The Jesus Of The Da Vinci Code

Selected highlights from this sermon.

Dan Brown’s book,The Da Vinci Code tries to paint a portrait of a very different Jesus than the one found in the Bible. Dan Brown’s Jesus wasn’t God, and He was married to Mary Magdalene. He tries to prove that the Bible is unreliable, and the Gnostic gospels are a preferable historical record. 

Pastor Lutzer exposes the lies found in Dan Brown’s book, using history itself, and in so doing, shows us that none of the claims sourced from the Gnostic musings are actually based on fact. 

Start taking notes today: Log in or create an account!

It is fast and easy. Log in or create an account, and we'll save your sermon notes for you.

Jesus married to Mary Magdalene? And they had children who intermarried in the French Royal Line? And all this has been known for centuries but it has been kept from the Church? Rumors of this conspiracy have been whispered for centuries says best-selling author, Dan Brown, in The Da Vinci Code. In fact, these rumors have appeared in countless languages, including the languages of art, music and literature, and we are told that some of the most dramatic evidence appears in the paintings of Leonardo Da Vinci.

Well recently I joined the millions of people who are reading The Da Vinci Code. And some of you here today may say, “You know, I’m not interested in The Da Vinci Code.” Well then come up later and apologize to me, would you? Because remember that this is our Jesus that they are talking about, and millions of people are believing this fabrication. It’s a novel but it purports to be based on research and history.

So we’re going to be talking about The Da Vinci Code. In fact, I’m going to read something that I’ve written. I’m just going to read you the highlights, and the details will be available to you later. But I’m going to read the highlights, and then what we’re going to do is to turn to the Scripture and we’re going to see the contrast between the way in which New Testament writers did history, and the history of The Da Vinci Code.

This thriller wraps itself around the events of the New Testament, giving a new interpretation to Christ and the role of the church. I found it interesting, but having a basis in history? No! It is filled with misrepresentations, errors, and plain fantasy, which are paraded as fact (and those of you who have read it will know that that’s the truth). The line between fiction and history is often blurred, and the author passes easily between the two, giving the impression that they are one and the same.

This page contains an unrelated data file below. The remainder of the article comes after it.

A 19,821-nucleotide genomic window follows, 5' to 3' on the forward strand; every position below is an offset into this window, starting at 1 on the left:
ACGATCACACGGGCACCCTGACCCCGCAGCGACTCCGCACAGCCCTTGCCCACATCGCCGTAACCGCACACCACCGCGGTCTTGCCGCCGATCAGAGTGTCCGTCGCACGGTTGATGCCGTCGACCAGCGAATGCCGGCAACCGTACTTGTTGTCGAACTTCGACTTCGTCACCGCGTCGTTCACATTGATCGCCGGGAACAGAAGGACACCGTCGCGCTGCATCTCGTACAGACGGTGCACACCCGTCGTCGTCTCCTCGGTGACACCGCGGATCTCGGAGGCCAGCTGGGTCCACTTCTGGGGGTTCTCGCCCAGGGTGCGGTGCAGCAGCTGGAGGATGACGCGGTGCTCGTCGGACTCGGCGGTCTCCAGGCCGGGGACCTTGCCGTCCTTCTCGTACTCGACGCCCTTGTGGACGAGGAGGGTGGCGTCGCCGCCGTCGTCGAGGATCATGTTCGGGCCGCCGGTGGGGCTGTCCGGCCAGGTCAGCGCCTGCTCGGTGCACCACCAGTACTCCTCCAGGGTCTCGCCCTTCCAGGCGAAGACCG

The agenda of the author is not so thinly veiled. This is a direct attack against Jesus Christ, the Church and those of us who follow Him. Christianity, we learned, was invented to suppress women and to turn people away from the divine feminine. Understandably the book appeals to feminists who see in it the need to return to goddess worship.

Perhaps the most interesting part of the book, and lying at the heart of it, is the notion that Jesus was married to Mary Magdalene, and they had a son. And after Jesus’ crucifixion, Mary went to Gaul in France, and there they established French royalty. And this dynasty, we are told, still continues, and some of the members have been Leonardo Da Vinci, Isaac Newton, and Victor Hugo. To this day, the relics of Mary, and the records excavated by the Templers are guarded, shrouded in secrecy and conspiracy.

Well, the upshot is that Christianity is based on a big lie, or rather a few big lies. For one thing, Jesus was not God, but His followers attributed deity to Him. And they did this to consolidate male rule, and to oppress the Worshippers of the Divine Feminine. Indeed, Constantine, at the Council of Nicaea, invented the deity of Christ so that he could eliminate all opposition. Everybody else would be heretics and he could rule. At the Council the decision was made to regard the present canonical scripture as infallible to insure the male control of the church.

“It’s all about power,” one of the participants in the book says. Da Vinci knew all this so in painting The Last Supper, which has many levels of meaning, he painted John. But actually John is feminine, and John actually turns out to be Mary Magdalene. And there is no cup there because Mary turns out to be the cup – the Holy Grail, if you please.

“Almost everything our fathers taught us about Christ is false,” laments one of Brown’s characters. The New Testament is simply the results of a male dominated leadership that invented Christianity to control the Roman Empire and to oppress women. The real Jesus was the original feminist, but his wishes were ignored to foster the male agenda.